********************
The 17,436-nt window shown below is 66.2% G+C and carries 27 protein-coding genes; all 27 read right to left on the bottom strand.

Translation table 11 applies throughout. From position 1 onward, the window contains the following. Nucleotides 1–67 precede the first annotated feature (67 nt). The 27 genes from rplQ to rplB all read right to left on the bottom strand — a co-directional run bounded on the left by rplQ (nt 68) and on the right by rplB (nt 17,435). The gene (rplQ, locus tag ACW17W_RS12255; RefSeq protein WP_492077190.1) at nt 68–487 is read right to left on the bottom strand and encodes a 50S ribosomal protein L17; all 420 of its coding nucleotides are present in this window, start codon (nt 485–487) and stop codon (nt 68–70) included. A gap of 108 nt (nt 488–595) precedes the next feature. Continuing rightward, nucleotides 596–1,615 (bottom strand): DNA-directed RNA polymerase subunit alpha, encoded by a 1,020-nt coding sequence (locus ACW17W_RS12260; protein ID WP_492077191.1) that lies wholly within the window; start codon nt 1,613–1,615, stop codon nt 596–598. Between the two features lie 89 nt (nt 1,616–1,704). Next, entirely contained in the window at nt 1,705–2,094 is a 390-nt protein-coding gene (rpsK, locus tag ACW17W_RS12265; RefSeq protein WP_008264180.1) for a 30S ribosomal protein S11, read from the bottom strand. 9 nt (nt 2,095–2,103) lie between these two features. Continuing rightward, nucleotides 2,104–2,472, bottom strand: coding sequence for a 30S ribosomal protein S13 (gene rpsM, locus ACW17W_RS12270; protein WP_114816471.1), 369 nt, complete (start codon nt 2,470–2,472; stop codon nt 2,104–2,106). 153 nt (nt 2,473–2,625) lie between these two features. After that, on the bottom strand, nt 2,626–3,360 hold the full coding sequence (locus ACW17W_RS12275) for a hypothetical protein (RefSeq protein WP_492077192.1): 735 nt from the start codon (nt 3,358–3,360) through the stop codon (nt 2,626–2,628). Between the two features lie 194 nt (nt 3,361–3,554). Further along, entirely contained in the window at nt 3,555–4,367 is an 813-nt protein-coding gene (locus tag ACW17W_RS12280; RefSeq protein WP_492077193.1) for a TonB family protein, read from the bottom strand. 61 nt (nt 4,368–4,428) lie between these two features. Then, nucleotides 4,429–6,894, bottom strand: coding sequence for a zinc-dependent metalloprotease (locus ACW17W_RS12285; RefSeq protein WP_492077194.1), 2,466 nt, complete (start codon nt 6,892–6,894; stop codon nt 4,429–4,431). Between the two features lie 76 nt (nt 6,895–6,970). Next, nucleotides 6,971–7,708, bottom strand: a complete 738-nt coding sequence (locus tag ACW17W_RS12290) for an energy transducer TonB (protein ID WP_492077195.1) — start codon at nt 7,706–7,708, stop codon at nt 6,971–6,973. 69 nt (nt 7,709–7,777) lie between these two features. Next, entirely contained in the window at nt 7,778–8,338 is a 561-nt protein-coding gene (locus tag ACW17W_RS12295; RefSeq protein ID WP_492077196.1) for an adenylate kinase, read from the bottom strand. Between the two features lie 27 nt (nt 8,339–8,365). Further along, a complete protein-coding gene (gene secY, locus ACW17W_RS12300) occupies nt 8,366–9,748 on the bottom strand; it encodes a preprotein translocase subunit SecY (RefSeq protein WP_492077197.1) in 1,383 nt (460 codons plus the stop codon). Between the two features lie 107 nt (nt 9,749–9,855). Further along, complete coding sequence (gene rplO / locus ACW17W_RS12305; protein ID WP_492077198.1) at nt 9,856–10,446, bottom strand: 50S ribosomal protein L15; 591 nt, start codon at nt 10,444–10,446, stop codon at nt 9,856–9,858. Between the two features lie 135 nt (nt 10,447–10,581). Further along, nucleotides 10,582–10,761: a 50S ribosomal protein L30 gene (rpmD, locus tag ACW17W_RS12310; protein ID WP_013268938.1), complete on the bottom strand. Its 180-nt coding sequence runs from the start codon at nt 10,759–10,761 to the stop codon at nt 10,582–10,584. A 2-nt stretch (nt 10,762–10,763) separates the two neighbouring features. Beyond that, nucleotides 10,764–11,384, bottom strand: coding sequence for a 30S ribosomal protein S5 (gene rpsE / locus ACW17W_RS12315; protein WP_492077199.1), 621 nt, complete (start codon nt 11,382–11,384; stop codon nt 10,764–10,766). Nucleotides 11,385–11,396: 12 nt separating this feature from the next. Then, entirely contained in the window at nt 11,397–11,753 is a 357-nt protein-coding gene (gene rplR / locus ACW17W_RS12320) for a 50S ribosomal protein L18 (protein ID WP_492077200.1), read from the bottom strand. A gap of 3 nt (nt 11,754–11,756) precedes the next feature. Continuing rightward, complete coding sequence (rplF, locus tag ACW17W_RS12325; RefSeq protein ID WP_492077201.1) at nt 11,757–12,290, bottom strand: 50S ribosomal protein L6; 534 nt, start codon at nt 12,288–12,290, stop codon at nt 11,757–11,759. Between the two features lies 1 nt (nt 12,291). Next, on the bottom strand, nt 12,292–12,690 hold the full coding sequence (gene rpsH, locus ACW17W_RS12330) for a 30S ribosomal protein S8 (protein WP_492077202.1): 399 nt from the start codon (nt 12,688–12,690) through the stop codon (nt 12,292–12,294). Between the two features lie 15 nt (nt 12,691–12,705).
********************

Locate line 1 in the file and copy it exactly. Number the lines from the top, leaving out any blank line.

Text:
The 17,436-nt window shown below is 66.2% G+C and carries 27 protein-coding genes; all 27 read right to left on the bottom strand.